South Carolina law defines marketplace facilitators as a person engaged in the business of facilitating a retail sale of tangible personal property by (1) listing or advertising, or allowing the listing or advertising of, the products of another person in any marketplace where sales at retail occur and (2) collecting or processing payments from the purchaser, either directly or indirectly through an agreement or arrangement with a third party, regardless of whether the marketplace receives compensation or other consideration in exchange for its services. A marketplace includes any related entity assisting the marketplace in sales, storage, distribution, payment collection, or in any other manner with respect to the marketplace.
A marketplace may be physical or electronic and includes, but is not limited to, any space, store, booth, catalog, website, television broadcast, or similar place, medium, or forum.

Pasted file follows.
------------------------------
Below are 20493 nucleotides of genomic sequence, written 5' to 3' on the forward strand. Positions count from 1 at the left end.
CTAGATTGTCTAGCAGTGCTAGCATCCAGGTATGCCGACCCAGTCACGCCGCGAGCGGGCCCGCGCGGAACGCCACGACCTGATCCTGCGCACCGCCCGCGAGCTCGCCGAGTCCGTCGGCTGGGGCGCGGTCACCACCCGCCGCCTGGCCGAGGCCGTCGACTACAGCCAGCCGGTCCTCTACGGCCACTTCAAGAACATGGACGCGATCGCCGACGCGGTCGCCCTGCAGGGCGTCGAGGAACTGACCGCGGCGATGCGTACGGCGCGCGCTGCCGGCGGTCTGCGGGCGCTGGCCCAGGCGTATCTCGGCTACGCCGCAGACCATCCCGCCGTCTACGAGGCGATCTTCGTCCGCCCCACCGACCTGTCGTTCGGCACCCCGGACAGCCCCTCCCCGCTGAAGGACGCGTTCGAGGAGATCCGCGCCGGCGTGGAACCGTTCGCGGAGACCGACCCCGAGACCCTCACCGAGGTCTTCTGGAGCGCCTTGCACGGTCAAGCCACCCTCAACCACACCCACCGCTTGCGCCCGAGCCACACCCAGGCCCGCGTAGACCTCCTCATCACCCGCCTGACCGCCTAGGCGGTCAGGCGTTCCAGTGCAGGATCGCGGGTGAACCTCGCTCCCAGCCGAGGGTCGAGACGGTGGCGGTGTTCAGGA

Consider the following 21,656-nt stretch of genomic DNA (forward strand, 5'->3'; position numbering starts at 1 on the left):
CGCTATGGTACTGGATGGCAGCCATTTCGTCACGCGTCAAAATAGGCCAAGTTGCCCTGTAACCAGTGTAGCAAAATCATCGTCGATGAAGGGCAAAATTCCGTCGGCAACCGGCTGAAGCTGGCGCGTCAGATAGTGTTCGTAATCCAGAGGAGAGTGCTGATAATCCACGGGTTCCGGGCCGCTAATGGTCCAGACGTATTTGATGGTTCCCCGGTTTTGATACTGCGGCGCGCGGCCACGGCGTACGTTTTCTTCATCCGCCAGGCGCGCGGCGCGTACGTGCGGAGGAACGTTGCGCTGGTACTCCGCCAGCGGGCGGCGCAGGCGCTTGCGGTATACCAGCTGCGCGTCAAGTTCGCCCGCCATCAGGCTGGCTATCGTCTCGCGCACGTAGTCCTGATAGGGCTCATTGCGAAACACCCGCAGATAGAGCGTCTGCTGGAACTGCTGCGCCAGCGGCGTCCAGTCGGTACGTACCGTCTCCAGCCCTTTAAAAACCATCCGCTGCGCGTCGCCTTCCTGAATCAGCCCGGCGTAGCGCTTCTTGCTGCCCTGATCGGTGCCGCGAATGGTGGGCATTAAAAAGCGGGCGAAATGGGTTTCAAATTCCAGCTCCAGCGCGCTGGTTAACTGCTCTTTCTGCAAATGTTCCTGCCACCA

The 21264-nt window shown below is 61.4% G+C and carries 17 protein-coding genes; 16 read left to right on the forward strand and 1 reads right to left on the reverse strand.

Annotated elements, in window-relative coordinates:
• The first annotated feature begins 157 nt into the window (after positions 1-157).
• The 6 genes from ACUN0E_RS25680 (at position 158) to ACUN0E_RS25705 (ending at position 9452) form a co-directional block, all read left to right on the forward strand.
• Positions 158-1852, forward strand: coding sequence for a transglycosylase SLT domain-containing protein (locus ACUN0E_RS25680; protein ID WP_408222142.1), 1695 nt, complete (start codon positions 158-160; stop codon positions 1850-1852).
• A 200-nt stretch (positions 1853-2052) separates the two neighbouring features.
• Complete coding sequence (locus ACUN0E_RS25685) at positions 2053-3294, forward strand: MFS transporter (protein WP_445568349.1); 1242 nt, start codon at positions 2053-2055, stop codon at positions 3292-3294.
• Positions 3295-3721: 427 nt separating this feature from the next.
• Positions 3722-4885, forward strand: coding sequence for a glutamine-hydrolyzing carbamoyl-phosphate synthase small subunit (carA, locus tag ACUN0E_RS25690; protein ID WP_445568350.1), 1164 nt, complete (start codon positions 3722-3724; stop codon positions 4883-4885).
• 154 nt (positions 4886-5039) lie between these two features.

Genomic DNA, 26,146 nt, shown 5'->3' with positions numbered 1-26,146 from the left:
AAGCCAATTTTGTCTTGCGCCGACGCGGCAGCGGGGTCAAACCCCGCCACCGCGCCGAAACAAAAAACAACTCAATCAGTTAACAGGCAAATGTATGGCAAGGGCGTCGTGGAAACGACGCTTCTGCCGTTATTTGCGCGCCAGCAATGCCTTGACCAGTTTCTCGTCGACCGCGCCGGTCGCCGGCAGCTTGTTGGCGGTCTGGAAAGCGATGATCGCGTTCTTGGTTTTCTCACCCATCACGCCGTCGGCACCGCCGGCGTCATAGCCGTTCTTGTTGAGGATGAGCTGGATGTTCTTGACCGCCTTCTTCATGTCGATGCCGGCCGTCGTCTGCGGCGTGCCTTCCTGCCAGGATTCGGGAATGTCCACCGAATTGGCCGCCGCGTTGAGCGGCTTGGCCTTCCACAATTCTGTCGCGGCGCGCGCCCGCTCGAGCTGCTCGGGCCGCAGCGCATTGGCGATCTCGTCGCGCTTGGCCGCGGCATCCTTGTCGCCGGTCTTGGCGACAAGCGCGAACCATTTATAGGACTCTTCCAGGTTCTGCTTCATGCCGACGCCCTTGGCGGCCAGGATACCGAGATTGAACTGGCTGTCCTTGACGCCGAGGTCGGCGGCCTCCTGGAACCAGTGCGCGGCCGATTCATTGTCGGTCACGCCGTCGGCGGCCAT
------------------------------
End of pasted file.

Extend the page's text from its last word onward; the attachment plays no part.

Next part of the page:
Does this mean I can stop collecting South Carolina sales tax?
Remote sellers voluntarily licensed in South Carolina prior to the Wayfair decision must continue to collect and remit Sales and Use Tax as long as they are licensed with South Carolina or meet South Carolina’s economic nexus standard.
If a remote seller is not currently licensed with the Department and is subject to South Carolina Sales and Use Tax only as a result of the U.S. Supreme Court’s decision in Wayfair, the remote seller is not required to collect and remit Sales and Use Tax on sales that occurred prior to November 1, 2018.
Does this mean I can cancel my South Carolina sales tax permit?
This state has not issued guidance. Marketplace only sellers should contact the state to determine if you can cancel your sales tax permit.
Do I still need to file a South Carolina sales tax return?
If you are registered to collect sales tax in South Carolina (i.e. you have an active South Carolina sales tax permit) then the state still requires that you file sales tax returns.